Recently I have come across many people saying S = I is not correct or that it is valid only for a purely private economy.
People who come across the sectoral balances identity
S − I = G − T + CAB
sometimes mix up with another macroeconomic identity
S = I
They are unsure of the correctness of each or the kind of setup one or the other is valid. Or – how can both be valid?
The reason both are valid is that the former is a sectoral equation and the S refers to the private sector saving and in the latter, S refers to the sum of savings of all sectors of the world*.
Remember good authors always specify the terminology used and you should too always.
But the first equation doesn’t make the second equation invalid. It is just that the contexts are slightly different.
So in the first equation, S is the private sector saving, I is private sector investment and G is the government expenditure, T is tax receipts of the government and CAB is the current account balance of payments.
So, in case you want to use the two simultaneously, use different notations.
Take an example of a closed economy.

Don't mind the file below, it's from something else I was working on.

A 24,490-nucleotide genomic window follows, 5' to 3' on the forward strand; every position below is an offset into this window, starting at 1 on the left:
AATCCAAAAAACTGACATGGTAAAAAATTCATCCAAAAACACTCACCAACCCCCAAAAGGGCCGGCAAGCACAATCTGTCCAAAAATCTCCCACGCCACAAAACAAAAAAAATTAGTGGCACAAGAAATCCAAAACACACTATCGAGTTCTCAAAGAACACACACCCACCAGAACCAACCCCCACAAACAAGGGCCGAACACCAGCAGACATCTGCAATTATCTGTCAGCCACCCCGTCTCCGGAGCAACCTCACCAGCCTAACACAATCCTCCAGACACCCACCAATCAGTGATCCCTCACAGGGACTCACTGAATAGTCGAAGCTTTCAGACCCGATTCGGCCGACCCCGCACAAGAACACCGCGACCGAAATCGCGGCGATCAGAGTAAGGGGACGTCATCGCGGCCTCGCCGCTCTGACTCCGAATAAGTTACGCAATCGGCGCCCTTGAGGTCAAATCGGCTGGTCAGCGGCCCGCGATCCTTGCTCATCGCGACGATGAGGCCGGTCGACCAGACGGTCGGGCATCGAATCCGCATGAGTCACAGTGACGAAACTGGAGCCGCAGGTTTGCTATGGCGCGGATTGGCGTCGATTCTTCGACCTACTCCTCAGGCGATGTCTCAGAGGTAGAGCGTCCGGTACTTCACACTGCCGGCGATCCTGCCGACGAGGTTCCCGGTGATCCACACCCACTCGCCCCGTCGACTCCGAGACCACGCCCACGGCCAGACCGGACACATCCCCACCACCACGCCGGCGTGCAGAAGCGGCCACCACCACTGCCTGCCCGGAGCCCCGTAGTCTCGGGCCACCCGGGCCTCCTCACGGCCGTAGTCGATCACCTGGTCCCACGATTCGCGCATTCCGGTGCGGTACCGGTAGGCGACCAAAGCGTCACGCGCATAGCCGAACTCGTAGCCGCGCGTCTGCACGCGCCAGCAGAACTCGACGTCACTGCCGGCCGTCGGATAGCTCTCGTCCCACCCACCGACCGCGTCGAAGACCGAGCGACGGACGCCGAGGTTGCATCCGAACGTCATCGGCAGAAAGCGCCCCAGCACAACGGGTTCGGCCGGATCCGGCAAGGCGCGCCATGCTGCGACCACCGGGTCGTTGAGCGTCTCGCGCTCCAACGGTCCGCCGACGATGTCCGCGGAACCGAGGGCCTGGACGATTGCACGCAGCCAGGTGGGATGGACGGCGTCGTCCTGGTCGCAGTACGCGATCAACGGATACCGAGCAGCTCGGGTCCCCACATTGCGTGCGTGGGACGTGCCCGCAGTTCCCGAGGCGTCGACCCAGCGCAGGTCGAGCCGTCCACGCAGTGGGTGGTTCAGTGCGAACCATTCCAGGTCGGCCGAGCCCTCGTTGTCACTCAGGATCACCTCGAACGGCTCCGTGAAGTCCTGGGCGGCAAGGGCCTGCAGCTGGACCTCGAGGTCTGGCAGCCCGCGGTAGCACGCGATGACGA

The government’s expenditure is comprised of current and capital expenditures.
G = Gcurrent + Igovt
Government’s saving is T − Gcurrent
Spriv − Ipriv = G − T = Igovt − (T − Gcurrent)
Spriv − Ipriv = Igovt − Sgovt
Spriv + Sgovt = Ipriv + Igovt
which is written as S= I in short by authors – which is fair because they assume a context.
There is source for further confusions. This is because of mixing of the same set of symbols for planned investment and planned saving with the recorded ones. Clearly, planned investment needn’t be equal to planned saving. However, it is always good when discussing ex-ante and ex-post variables to use different symbols.
Some authors mix notation everywhere in their analysis, and call others confused!
If one doesn’t keep track of notations, a more complicated analysis will produce nonsensical results.
If someone doesn’t understand this, his confusions are his problems, not others’.
*Savings used as a plural of saving and as a flow instead of informal terminology referring to a stock